On April 4, 1968, Dr. Martin Luther King Jr. was murdered. 51 years later, Jenn M. Jackson, a queer Black feminist, reflects on the hatred that killed King and urges against the whitewashing of his memory: “What is fundamental to remember this half-century since King was killed is not that he was shot in the spine, nor that he died after the state surveilled his family and comrades, nor that he faced a daily reminder that believing one’s self to matter while black is both a moral imperative and a constant physical risk. When black people are killed (whether slowly or quickly) in this country, it is part and parcel of larger systemic frameworks of anti-blackness and hatred. And King, like so many of us, knew that, too.”Read more.
(Erik McGregor/Pacific Press/LightRocket via Getty Images)
Florida Is Poised to Create an Anti-“Trafficking” Registry That Will Inevitably Hurt Sex Workers (The Intercept)
The fight to decriminalize sex work has become the focus of many legislative agendas, but as Natasha Lennard notes, “this often-isolated progress is being met with regressive and harmful anti-sex worker bills,” including a bill making its way through Florida’s House and Senate that proposes the creation of a “a database that would list the names of people found guilty of the loosely defined crimes.” Lennard writes, “Supporters of the proposal claim that the registry would only include buyers of sex and pimps. But the sex work community, advocates, and experts know bad legislation when they see it. The registry risks ensnaring sex workers, they point out. And, just like all criminalization of the industry, bills like this consistently end up making sex work more dangerous and trafficking more—not less—likely.” Read more.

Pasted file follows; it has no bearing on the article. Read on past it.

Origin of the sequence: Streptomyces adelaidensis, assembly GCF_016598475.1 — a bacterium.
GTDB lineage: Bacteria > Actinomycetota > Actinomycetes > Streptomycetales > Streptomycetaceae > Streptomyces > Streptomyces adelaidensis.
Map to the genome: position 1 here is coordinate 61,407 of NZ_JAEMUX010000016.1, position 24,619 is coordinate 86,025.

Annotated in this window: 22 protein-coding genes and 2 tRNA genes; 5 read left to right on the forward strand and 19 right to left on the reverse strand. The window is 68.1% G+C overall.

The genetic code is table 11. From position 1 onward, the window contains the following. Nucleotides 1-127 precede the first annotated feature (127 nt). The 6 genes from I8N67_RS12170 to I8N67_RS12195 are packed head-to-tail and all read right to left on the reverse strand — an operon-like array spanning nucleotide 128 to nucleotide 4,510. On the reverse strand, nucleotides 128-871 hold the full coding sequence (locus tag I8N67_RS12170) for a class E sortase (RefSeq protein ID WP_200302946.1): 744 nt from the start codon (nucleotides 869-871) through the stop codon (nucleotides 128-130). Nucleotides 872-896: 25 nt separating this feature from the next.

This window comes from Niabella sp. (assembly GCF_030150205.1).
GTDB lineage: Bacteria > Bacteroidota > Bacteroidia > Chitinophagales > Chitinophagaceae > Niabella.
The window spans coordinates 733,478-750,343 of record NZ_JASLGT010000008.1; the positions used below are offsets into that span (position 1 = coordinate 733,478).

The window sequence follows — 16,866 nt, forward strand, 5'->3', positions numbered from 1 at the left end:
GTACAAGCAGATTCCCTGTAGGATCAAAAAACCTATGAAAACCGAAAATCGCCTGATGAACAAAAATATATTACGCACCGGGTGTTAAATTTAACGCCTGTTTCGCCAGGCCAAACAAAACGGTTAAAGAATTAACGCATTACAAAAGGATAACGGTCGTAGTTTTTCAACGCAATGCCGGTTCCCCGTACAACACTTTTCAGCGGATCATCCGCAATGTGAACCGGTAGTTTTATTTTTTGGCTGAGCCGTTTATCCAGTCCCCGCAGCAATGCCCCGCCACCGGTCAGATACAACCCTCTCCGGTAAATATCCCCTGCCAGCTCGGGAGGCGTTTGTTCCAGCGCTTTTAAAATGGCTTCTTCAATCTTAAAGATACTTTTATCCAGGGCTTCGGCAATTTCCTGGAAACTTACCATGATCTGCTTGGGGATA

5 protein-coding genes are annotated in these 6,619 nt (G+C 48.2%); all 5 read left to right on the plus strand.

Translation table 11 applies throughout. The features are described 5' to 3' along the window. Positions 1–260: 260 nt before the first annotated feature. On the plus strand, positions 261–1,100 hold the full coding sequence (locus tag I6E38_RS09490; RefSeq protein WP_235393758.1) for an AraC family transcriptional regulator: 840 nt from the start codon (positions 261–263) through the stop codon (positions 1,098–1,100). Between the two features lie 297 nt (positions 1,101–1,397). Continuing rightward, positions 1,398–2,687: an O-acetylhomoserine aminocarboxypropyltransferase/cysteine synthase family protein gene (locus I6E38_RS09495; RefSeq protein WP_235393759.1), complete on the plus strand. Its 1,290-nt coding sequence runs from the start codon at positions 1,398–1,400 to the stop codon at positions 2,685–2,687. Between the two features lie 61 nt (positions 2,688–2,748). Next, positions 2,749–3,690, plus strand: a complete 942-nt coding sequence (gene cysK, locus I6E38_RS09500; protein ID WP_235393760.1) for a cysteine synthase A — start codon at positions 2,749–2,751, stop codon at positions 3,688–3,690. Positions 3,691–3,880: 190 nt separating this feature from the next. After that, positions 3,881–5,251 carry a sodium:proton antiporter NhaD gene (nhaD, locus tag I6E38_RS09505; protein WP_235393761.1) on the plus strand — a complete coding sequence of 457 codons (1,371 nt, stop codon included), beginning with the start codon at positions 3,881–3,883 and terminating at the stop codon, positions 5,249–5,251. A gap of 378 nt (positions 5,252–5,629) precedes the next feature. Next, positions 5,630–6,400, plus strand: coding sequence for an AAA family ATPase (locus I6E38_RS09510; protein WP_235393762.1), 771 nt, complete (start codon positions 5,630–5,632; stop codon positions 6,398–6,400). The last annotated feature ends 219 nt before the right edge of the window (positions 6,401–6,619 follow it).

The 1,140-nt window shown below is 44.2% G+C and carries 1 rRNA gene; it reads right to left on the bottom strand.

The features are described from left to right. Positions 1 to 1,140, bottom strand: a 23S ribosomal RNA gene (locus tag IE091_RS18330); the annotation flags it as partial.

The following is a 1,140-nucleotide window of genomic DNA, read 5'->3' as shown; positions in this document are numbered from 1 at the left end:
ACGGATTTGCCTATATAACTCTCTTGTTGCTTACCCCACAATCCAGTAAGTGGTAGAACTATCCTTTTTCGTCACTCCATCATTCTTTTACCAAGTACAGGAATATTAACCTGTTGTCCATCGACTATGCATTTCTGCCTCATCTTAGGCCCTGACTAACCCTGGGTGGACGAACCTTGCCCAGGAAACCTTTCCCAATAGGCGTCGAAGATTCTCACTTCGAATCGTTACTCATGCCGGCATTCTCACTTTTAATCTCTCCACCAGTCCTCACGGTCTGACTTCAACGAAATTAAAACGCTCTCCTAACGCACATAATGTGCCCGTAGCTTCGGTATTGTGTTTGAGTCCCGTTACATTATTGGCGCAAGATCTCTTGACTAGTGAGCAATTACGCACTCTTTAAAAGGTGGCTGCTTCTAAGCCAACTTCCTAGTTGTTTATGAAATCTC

(Image from article)
I Kissed Consent Goodbye: Purity Culture and Sexual Violence on Evangelical Christian Campuses (Bitch Media)
Extreme adherents to fundamentalist, evangelical Christianity have leveraged what Melissa Mayer calls “an obsession with virginity” into a purity movement. This movement, as Mayer further argues, has profound consequences, from abetting rape culture and rape apologism to bolstering toxic masculinity. Mayer writes, “The same tenets that underpin purity culture—namely, rigid beliefs about gender and sexuality—are also the features that sustain rape culture. And the negative outcomes are as multifaceted as my purity ring: sexual shame, self-loathing, fear-based morality, and marked ignorance about sexual concepts.” Read more.
New Student 'Safety' Principles Place Students At Risk (ACLU)
A recently released document entitled “Principles for School Safety, Privacy, & Equity” bears the signatures of 40 organizations supporting new student “safety” principles that paradoxically place some students in danger. Chad Marlow writes, “While the document sets forth some valuable standards, it also inadvertently provides cover for lawmakers and school officials to adopt student surveillance and policing measures that—contrary to the title of the document—undermine student safety, privacy, and equity. Study after study confirms that deploying surveillance and police in schools hurts kids, especially students of color and with disabilities. And likewise, these organizations’ well-intentioned document will hurt kids, especially students of color and with disabilities.” Read more.